While not everyone has the ability or the circumstances that allow them to settle in Israel, being buried in the Holy Land, especially Jerusalem, is an almost universal dream on the part of all Jews. Those with children who have made Aliyah have an even greater motivation — so that their children and grandchildren will be able to visit their graves.
Many are under the impression that the cost of burial in Israel is costly, even prohibitive. However, as representatives from the Jerusalem Burial Society clarify, various options exist today that make it more affordable than ever before.
One of those options are the innovative underground burial halls, called The Hallowed Halls of Eternal Life (Minharot Olam). Located 165 feet under the ground, these halls are a marvel of modern engineering, fully accessible by elevators and golf carts, and featuring closed-circuit cameras, 24-hour security, and an intercom system that allow for peace of mind. WiFi and cell phone reception are available throughout the complex. Innovative thermostat technology maintains an even temperature of 72 degrees F year-round, so that funerals and memorial services can be held without concern for rain, heat or inclement weather.
The project, the first of its kind in the world, was a huge undertaking that took six years to complete. The architects and contractors were in constant consultation with rabbis to ensure that all would be in accordance with Jewish law. Indeed, the site adheres to the strictest standards and has been approved by Israel’s Chief Rabbis. The result: a tranquil and comforting space that honors the memory of those who have passed.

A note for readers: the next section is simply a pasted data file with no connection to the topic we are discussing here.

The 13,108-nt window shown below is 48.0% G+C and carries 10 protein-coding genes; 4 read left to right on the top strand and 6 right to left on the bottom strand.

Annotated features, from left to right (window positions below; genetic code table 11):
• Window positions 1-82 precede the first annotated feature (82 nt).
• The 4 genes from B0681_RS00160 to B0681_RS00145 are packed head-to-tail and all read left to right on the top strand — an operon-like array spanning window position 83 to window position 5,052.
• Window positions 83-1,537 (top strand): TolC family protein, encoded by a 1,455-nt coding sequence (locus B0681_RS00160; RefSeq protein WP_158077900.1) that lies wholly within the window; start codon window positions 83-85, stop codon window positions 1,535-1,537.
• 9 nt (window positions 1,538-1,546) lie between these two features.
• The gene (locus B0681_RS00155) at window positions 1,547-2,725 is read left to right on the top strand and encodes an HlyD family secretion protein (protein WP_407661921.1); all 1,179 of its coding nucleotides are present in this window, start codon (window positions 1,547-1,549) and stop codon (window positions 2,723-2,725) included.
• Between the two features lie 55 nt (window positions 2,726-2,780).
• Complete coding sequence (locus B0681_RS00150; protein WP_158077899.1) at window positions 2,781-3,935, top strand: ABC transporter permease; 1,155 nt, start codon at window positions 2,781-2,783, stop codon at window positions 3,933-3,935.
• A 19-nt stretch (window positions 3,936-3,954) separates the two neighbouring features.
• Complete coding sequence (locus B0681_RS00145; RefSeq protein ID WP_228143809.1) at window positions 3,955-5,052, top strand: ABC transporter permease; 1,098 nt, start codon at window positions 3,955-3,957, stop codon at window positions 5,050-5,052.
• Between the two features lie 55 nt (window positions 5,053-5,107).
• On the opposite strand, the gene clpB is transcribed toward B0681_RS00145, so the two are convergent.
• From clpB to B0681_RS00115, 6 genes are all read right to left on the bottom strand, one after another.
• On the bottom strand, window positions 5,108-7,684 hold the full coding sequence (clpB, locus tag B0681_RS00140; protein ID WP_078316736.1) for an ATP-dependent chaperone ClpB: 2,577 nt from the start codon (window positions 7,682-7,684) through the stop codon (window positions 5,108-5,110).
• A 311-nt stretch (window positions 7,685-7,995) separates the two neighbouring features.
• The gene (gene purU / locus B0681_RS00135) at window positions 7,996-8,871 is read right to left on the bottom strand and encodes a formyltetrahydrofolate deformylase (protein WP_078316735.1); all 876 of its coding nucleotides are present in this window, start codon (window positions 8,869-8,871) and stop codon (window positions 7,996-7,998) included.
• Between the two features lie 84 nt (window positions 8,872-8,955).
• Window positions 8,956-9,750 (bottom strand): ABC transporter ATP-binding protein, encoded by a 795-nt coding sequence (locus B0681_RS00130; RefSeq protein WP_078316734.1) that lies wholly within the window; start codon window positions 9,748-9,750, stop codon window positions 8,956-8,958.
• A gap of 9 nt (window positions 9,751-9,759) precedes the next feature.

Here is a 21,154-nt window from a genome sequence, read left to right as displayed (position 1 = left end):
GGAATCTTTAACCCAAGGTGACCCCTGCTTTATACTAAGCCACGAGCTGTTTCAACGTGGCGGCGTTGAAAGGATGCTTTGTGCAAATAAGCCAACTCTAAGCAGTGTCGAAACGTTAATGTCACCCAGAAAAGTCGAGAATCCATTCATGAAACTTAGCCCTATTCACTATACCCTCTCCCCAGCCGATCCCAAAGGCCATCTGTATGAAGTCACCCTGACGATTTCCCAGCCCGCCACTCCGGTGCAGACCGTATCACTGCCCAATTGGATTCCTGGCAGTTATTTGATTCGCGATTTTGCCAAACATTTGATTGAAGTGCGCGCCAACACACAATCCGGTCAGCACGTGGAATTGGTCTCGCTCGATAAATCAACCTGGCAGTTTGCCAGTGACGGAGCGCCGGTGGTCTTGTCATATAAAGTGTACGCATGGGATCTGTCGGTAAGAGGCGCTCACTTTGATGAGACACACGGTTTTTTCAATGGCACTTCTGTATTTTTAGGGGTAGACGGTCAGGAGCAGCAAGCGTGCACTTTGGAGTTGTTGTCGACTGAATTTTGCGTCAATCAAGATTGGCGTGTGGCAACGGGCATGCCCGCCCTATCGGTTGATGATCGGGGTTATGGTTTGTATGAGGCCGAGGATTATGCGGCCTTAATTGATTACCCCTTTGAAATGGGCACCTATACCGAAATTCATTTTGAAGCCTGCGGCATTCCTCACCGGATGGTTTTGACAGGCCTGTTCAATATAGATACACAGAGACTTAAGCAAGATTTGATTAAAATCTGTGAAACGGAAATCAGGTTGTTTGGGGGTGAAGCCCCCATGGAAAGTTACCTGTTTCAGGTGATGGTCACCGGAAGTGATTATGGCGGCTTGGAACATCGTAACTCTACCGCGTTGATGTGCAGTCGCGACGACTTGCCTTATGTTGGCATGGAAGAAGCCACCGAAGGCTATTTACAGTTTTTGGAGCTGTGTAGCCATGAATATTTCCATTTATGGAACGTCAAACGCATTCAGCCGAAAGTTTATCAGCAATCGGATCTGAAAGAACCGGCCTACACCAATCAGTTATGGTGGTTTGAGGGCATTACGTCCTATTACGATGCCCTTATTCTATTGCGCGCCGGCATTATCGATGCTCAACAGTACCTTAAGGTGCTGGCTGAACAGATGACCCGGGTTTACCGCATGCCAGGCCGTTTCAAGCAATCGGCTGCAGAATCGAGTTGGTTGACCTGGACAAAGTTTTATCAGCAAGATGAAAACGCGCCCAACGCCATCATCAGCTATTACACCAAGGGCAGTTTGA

For all the high-tech, Rabbi Moshe Shimon, CEO of the Jerusalem Burial Society, stresses that this underground cemetery is in fact the revival of an ancient tradition. “The first burial mentioned in the Torah was also underground, in the Machpelah Cave,” he says. “It’s like we do today, although, obviously, they had none of today’s technology and conveniences.”
The Jerusalem Burial Society spokesmen clarify that the Hallowed Halls are just one option, among many, for burial on Har Hamenuchot. “There are plots available in different areas, including under the open sky,” says Moshe Shimon. Furthermore, he emphasizes, that while all burials are conducted according to Jewish law, the society is extremely sensitive to the needs of individual families and mourners.
For more information see: The Jerusalem Burial Society
This article was written in cooperation with the Jerusalem Burial Society